The main purpose of this research project is to examine through an archaeometric approach the pottery production from Arslantepe in the Malatya Plain (Eastern Anatolia) and the Upper Euphrates Valley between the Late Chalcolithic 1 and the Early Bronze Age III (4250-2000 BCE) in order to define: the raw material procurement patterns, the complexity level of the production modes, the nature of interactions between the communities of the Malatya plain, the Euphrates valley and the surrounding Anatolian world. In more detail, the aim ist to assess the elements of continuity/discontinuity of such aspects in connection with the significant social, economic and political changes occurred during the two millennia under investigation.


From the end of the 5th mill. BCE the social life of the communities living along the Upper course of the Euphrates River was characterized by the convergence of different cultural influences – from the Mesopotamian, North-Anatolian and Transcaucasian worlds – and the emergence of the centralized economy.

Arslantepe ceramics, largely found in primary contexts, provide a significant record to investigate such phenomena. During the lc3-5 (3800–3000 BCE), when an early-centralized complex society of mesopotamian type appeared, an uruk-influenced wheel-thrown pottery and mass-production occurred. After the collapse of the centralized system and the establishment of mobile groups linked to the southern caucasian world at the beginning of the ebai (3000-2900 BCE), the pottery assemblage changed completely and consisted almost entirely of a handmade red-black burnished ware (RBBW). At the end of this period (2900-2800 BCE) post-Uruk wheel-made wares significantly reappeared flanking the rbbw in a new sedentary rural settlement. From the EBAII (2750-2500 BCE) a new period of socio-political and cultural fracture was marked by the appearance of a painted production peculiar to the anatolian upper euphrates, which became highly standardized in the EBAIII (2500–2000 BCE), when a well-planned fortified town arose. the pottery production from Arslantepe and the upper euphrates has been exhaustively investigated from chrono-typological, stylistic and functional points of view. In order to enlarge the understanding of the production organization such data need to be integrated with archaeometric analyses.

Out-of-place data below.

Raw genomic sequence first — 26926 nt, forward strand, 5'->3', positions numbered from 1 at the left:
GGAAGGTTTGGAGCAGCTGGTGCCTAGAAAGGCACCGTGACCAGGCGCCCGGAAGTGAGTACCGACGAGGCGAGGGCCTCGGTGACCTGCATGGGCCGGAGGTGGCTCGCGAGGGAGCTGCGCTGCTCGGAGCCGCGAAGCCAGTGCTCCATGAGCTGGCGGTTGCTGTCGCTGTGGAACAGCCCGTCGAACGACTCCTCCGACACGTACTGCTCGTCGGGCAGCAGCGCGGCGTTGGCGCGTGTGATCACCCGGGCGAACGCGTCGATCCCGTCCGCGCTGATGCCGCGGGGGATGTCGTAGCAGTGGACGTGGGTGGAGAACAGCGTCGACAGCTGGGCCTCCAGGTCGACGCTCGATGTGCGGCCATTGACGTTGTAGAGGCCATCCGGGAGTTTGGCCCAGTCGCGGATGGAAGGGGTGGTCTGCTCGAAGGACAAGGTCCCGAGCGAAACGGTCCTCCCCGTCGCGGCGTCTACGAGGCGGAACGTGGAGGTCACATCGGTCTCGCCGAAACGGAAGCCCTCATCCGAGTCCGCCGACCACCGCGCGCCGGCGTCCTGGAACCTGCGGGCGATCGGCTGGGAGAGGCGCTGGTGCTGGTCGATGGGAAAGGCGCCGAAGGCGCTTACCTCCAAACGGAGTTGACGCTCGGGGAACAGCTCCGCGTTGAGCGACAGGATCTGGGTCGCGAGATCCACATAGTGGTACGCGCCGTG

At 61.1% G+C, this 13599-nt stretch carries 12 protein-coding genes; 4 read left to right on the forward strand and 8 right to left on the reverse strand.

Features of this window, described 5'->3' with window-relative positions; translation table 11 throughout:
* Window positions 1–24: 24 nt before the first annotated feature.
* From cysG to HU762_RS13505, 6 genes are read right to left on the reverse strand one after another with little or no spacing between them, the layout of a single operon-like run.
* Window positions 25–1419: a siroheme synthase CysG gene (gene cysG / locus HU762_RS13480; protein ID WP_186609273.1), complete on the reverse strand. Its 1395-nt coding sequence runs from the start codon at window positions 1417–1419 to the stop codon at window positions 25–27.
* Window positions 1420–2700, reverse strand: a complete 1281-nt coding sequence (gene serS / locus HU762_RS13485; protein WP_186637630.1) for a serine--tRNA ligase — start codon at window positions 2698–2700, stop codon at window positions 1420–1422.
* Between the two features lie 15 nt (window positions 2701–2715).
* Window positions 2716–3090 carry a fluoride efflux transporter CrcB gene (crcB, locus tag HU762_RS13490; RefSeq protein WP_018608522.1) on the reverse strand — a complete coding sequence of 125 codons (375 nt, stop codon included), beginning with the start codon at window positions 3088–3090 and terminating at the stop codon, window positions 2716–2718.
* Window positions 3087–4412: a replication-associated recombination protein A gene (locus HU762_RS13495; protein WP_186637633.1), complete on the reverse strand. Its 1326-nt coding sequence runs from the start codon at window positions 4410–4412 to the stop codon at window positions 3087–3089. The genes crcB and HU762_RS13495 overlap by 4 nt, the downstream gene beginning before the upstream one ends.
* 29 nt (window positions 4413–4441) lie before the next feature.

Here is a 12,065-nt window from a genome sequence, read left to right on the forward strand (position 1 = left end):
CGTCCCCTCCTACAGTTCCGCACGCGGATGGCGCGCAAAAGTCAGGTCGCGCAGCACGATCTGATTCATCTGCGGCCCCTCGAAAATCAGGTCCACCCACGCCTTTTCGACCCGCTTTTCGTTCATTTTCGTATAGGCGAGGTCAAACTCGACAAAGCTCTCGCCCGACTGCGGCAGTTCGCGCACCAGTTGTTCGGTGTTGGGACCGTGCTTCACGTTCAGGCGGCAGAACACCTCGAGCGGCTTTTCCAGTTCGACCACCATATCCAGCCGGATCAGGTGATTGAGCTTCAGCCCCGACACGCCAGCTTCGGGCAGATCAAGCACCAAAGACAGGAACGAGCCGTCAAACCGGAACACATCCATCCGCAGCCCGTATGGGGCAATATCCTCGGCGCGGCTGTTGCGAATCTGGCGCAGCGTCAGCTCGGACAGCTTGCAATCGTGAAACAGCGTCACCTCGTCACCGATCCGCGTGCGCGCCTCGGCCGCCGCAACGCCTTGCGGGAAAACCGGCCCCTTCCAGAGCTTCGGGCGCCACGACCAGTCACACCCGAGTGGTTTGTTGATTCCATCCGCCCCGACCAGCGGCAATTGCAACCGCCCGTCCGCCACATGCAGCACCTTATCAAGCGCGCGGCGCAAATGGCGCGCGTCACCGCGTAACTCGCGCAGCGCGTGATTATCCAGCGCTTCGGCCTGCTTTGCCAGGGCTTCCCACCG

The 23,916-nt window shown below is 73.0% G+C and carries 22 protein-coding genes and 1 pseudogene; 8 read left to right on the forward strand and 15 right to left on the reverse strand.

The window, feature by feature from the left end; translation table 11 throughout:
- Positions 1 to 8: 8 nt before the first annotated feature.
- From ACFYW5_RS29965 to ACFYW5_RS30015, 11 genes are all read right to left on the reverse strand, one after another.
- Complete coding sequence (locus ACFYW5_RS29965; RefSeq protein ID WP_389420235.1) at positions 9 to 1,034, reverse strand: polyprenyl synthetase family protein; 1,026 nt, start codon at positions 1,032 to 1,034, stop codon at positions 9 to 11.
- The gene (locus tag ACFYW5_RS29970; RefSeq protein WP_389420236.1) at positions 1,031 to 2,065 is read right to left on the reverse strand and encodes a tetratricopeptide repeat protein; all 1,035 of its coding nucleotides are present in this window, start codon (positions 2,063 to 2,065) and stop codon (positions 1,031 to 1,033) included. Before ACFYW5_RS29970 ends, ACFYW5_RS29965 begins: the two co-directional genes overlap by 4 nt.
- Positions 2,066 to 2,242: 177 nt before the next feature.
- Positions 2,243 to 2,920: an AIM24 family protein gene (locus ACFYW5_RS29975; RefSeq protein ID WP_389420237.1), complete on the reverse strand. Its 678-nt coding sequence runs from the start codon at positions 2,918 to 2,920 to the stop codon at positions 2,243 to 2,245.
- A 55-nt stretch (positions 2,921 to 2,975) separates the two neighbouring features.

Methodologically, the archaeometric approach mainly consists in petrographic analyses of thin sections under the polarizing microscope, geochemical and mineralogical analyses to identify the local supply sources, paste preparation modes, surface treatments, shaping techniques and firing processes. In order to localize the supply sources the data obtained on ceramics are compared with the local outcrops reported on geological maps and with the compositions of local reference materials, such as mud bricks, clay sealings and geological samples. To better understand the practices and choices in the pottery production, I will then compare compositional data to experimental proofs (firing, shaping, use). Furthermore, a topic worthy of interest is the different types and function of organic temper which appears to be differently used according to the chronological phases and ceramic classes.

As main reference material Pamela Fragnoli will use the LC-EBA pottery assemblages from Arslantepe (Malatya), where the long-lasting extensive excavation has been documented the above-mentioned processes and interactions. To this end, the following material can be used:

1) the archaeometric data-set left by the late Alberto Palmieri, including 200 thin sections and XRF-chemical analyses of potsherds from Arslantepe and other sites of the Malatya plain (Gelinciktepe, Fethye, Köşkörbaba, Şemşiyetepe); 2) 300 potsherds from Arslantepe covering the whole sequence from periods VIII to VID3 (LC1 to EBA3) that Pamela Fragnoli sampled taking into account macroscopic, technological, typological and functional observations and the finding contexts; 3) 20 clay and rock samples that Pamela Fragnoli took from the different geological formations surrounding the site.

Then such material with the pottery production from other sites of the upper and middle Euphrates, sharing similar productive traditions, chronological sequences and cultural influences will be compared: to the north, Değirmentepe, Norşuntepe and Tepecik (Elazığ) and, to the south, Zeytinli Bahçe (Urfa). The pottery from Değirmentepe is directly comparable with the Late Ubaid-influenced assemblages of Arslantepe period VIII (LC1-2), that from Tepecik and Norşuntepe with the VIA (LC5), VIB1-2 (EBAI-II) Red-Black Burnished wares and wheel-made wares and with the VIC-VID (EBAII-III) painted wares. Zeytinli Bahçe on the other hand represents the parallel development of a more “Mesopotamian-related” site, and the comparison between the LC4-5 (Arslantepe periods VII and VIA) and EBAI (Arslantepe period VIB1) ceramics and those of the Upper Euphrates region will be particularly significant. On the basis of the achieved results, a new pottery and clay sampling will be organized, also in collaboration with scholars dealing with territorial and environmental issues.